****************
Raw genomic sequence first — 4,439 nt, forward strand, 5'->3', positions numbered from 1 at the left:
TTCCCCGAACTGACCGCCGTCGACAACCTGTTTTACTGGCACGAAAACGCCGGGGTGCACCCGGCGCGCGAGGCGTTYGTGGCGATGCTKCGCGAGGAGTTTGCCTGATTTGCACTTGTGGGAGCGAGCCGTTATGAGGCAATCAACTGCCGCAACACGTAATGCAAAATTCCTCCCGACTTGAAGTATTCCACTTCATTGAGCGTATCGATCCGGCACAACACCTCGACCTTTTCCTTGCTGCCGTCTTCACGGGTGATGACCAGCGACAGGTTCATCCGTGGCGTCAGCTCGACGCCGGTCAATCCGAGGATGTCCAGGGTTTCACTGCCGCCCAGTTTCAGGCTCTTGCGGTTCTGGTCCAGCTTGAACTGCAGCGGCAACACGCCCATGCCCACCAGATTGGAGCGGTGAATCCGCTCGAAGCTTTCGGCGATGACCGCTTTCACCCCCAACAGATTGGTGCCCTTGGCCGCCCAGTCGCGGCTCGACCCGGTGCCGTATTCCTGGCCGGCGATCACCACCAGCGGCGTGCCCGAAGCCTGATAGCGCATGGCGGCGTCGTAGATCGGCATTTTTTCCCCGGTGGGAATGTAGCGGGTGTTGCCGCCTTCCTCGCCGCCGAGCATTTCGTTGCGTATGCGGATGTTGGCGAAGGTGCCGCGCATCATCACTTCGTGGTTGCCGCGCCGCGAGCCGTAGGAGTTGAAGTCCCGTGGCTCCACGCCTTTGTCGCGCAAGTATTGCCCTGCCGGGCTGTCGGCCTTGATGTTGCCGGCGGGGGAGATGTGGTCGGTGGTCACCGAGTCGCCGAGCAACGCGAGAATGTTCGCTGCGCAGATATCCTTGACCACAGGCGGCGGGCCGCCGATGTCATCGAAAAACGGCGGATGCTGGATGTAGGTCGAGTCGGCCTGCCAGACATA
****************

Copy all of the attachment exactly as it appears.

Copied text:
Raw genomic sequence first — 4,439 nt, forward strand, 5'->3', positions numbered from 1 at the left:
TTCCCCGAACTGACCGCCGTCGACAACCTGTTTTACTGGCACGAAAACGCCGGGGTGCACCCGGCGCGCGAGGCGTTYGTGGCGATGCTKCGCGAGGAGTTTGCCTGATTTGCACTTGTGGGAGCGAGCCGTTATGAGGCAATCAACTGCCGCAACACGTAATGCAAAATTCCTCCCGACTTGAAGTATTCCACTTCATTGAGCGTATCGATCCGGCACAACACCTCGACCTTTTCCTTGCTGCCGTCTTCACGGGTGATGACCAGCGACAGGTTCATCCGTGGCGTCAGCTCGACGCCGGTCAATCCGAGGATGTCCAGGGTTTCACTGCCGCCCAGTTTCAGGCTCTTGCGGTTCTGGTCCAGCTTGAACTGCAGCGGCAACACGCCCATGCCCACCAGATTGGAGCGGTGAATCCGCTCGAAGCTTTCGGCGATGACCGCTTTCACCCCCAACAGATTGGTGCCCTTGGCCGCCCAGTCGCGGCTCGACCCGGTGCCGTATTCCTGGCCGGCGATCACCACCAGCGGCGTGCCCGAAGCCTGATAGCGCATGGCGGCGTCGTAGATCGGCATTTTTTCCCCGGTGGGAATGTAGCGGGTGTTGCCGCCTTCCTCGCCGCCGAGCATTTCGTTGCGTATGCGGATGTTGGCGAAGGTGCCGCGCATCATCACTTCGTGGTTGCCGCGCCGCGAGCCGTAGGAGTTGAAGTCCCGTGGCTCCACGCCTTTGTCGCGCAAGTATTGCCCTGCCGGGCTGTCGGCCTTGATGTTGCCGGCGGGGGAGATGTGGTCGGTGGTCACCGAGTCGCCGAGCAACGCGAGAATGTTCGCTGCGCAGATATCCTTGACCACAGGCGGCGGGCCGCCGATGTCATCGAAAAACGGCGGATGCTGGATGTAGGTCGAGTCGGCCTGCCAGACATA